Multi-Use Trails in the City of Highland have been established in the City's General Plan which is a long-range planning document that provides the City a framework for action and the direction in which to focus that action.

Trails and equestrian use have a strong tradition in Highland. In the early days of the City’s development, citrus crops were pulled by horses along an extensive system of trails. The proximity of mountains, rivers and open space has made equestrian, hiking and biking uses both popular and practical. The views afforded from area trails and bikeways are some of the finest in the region. An accessible trail system not only promotes exercise, but also links community facilities and neighborhoods together. Successful implementation of the Multi-Use Trails Master Plan depends on strong community support, careful planning and consistent funding. [1]

According to the previous City of Highland General Plan, an extensive system of informal trails was developed during the early agricultural period of Highland, mostly associated with equestrian transport routes. A formal trail system was initiated when the East Highland Ranch began construction in the early 1980s. In 1989, the City adopted the Conceptual East Highlands Equestrian Map. Realizing the importance of other non-equestrian users, a Community Trails Committee was established in 1990 to advise the City on the planning, acquisition, and maintenance of a Multi-Use Trails Master Plan. There are four multi-use trails located within the Project Area. The first is located along Orange Street/Boulder Avenue, passing through the middle of the Selected Lands. The second trail traverses east and west along Pole Line Road, just north of Plunge Creek and adjacent to the northern boundary of the Offered Lands, then traverses south along Cone Camp Road, along the eastern boundary of the Offered Lands. The third trail comes from Greenspot Road and passes through the District‘s Offered Lands for the core exchange, and connects to Opal Avenue in Redlands. The fourth trail is the Santa Ana River Trail.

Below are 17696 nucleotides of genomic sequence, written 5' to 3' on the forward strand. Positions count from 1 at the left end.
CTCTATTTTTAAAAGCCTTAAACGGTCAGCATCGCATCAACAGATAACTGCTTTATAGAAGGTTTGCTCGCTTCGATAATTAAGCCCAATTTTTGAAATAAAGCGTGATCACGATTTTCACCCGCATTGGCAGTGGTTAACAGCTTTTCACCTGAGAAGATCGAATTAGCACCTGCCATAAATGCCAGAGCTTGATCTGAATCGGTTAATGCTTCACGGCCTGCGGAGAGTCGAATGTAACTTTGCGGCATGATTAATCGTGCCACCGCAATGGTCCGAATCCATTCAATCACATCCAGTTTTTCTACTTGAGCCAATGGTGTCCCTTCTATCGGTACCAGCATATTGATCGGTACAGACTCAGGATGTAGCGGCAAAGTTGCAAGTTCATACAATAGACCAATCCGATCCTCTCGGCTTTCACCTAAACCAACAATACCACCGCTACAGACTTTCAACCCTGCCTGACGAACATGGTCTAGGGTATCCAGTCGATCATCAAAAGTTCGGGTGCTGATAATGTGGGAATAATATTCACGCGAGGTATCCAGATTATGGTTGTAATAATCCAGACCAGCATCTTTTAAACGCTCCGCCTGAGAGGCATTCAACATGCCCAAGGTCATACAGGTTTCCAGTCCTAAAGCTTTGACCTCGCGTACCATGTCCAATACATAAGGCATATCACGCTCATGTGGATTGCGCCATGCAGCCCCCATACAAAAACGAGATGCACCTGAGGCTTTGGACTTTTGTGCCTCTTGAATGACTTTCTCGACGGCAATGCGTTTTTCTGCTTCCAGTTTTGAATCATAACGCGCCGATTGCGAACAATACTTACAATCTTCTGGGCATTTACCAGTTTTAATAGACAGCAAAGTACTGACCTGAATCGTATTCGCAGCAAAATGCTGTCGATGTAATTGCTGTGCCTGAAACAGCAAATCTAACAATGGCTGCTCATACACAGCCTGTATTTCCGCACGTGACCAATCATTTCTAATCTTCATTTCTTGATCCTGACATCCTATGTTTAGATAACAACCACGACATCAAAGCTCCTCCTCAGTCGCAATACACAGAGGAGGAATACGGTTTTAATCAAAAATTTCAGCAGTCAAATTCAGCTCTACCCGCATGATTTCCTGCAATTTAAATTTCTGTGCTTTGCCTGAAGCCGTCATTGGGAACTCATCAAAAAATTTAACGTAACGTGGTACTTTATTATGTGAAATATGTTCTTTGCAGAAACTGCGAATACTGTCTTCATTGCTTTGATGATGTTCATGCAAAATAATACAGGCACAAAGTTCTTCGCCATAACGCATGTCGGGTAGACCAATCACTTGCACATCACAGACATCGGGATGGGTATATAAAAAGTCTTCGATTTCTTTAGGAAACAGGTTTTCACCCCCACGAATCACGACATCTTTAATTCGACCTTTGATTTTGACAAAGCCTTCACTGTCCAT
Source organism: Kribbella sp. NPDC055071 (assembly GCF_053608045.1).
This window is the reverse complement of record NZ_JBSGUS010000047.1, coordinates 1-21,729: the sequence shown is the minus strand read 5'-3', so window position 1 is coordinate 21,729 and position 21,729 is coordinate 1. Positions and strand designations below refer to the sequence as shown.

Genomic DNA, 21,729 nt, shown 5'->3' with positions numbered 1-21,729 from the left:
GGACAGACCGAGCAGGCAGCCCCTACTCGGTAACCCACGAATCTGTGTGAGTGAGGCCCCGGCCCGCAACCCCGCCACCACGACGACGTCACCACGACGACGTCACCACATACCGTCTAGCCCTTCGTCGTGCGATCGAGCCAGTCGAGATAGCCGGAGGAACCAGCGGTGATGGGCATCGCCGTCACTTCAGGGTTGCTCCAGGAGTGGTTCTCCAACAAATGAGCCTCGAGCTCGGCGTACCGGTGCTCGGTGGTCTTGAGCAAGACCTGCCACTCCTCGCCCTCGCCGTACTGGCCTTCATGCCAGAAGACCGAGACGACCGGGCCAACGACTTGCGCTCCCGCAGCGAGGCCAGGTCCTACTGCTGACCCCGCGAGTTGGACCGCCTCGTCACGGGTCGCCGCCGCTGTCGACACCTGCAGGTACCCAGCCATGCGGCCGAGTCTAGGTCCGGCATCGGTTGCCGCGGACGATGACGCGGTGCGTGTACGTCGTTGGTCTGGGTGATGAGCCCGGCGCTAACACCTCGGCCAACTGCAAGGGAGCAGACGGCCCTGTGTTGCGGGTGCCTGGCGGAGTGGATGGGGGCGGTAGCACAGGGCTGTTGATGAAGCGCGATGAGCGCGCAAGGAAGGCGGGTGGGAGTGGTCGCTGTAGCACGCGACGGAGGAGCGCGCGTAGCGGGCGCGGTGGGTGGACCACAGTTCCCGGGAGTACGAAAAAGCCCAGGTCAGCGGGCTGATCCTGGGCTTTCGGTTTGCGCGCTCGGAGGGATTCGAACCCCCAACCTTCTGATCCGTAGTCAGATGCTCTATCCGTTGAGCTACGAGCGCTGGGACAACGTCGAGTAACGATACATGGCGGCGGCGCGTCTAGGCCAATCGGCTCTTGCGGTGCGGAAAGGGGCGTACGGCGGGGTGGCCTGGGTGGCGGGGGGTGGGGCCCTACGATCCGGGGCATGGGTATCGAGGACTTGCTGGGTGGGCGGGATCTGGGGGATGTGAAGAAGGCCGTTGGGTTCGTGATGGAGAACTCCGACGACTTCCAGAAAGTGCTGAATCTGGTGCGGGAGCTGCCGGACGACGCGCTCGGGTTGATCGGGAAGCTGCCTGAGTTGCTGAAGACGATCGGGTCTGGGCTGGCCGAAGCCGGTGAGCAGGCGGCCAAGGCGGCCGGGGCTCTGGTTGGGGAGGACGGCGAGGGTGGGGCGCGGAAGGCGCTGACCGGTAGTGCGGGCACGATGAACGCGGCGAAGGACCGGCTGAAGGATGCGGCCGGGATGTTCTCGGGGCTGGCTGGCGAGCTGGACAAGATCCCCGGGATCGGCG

3.5.5 Trails

There are currently no existing trails or developed recreational opportunities within the Project Area. Recreation on BLM Selected Lands and District Offered Lands primarily consists of dispersed, undeveloped, casual recreation activities. However, planned trails are located throughout the Wash Plan Area, including portions of the Selected and Offered Lands.

Local and regional trails in the vicinity of the Project Area include the Santa Ana River Trail and trails managed by the cities of Redlands and Highland. The Santa Ana River Trail is located approximately 1,800 feet from the southern border of the Project Area. Although not located on the Selected or Offered Lands, the trail will contribute to recreation opportunities within the regional area. Part of the Santa Ana River Corridor Trails System is expected to be constructed primarily on the top of levees already existing along the south side of the Santa Ana River within the City of Redlands.

The BLM Selected Lands are currently gated at access roads and are generally accessible to the public only with permission. No public access to the Selected Lands has been developed, nor are there any designated routes throughout the area. The BLM-managed Santa Ana River Wash ACEC is closed to motorized vehicle use; however, the area can be viewed from the haul roads used for casual recreation, such as hiking or jogging.

Access to existing trails within Offered Lands can be obtained by trail users with a Common Use Agreement from the District for legal access to trails that are used for flood control operations.


[1] City of Highland General Plan March 2006 Page 5-45 5.1 Conservation and Open Space Element